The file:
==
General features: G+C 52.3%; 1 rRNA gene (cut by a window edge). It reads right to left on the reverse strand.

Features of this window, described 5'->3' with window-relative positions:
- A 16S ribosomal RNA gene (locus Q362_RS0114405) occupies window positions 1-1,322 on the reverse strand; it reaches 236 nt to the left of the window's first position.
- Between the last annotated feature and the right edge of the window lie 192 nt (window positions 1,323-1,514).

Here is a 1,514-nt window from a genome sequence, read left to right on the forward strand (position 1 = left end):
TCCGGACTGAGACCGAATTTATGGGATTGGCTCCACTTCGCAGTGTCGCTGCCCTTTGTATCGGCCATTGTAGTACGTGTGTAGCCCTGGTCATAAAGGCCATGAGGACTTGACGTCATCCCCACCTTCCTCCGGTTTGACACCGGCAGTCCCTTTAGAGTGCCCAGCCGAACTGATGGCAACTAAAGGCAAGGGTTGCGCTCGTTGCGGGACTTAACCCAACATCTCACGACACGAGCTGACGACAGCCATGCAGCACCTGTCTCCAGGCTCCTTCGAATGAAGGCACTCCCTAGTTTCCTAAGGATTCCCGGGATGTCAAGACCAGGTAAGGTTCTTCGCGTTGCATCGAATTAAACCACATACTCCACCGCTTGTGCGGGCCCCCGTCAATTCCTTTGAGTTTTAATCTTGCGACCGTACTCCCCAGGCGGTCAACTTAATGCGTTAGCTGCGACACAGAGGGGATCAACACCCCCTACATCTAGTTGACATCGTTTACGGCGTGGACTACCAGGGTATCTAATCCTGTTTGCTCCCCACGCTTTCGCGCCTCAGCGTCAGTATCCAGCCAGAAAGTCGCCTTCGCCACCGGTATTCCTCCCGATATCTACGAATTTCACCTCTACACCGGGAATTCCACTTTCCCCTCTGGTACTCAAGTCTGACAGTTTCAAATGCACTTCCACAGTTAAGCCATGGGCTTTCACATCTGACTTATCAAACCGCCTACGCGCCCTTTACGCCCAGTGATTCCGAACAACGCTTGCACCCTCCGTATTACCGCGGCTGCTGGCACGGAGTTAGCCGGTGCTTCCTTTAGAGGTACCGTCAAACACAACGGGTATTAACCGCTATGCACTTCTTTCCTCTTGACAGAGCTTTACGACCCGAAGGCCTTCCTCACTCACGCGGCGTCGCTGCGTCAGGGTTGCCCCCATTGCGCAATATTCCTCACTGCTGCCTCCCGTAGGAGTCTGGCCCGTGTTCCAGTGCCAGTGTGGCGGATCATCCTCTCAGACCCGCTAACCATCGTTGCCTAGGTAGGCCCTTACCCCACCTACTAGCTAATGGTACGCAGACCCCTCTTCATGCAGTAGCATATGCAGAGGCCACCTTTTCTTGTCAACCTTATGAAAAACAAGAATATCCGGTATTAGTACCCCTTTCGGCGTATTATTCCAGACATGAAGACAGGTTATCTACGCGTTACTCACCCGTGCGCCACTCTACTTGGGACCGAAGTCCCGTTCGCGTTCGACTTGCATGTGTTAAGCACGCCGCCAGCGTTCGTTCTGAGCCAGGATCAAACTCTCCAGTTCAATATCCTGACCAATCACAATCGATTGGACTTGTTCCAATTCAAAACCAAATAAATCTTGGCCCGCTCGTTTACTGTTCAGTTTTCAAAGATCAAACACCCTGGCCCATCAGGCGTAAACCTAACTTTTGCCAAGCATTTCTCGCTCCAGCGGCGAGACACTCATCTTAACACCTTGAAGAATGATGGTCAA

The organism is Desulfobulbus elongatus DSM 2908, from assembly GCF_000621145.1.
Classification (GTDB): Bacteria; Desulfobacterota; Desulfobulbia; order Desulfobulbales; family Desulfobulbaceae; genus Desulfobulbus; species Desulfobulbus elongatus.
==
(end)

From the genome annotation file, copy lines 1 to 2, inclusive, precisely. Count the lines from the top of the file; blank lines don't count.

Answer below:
General features: G+C 52.3%; 1 rRNA gene (cut by a window edge). It reads right to left on the reverse strand.

Features of this window, described 5'->3' with window-relative positions: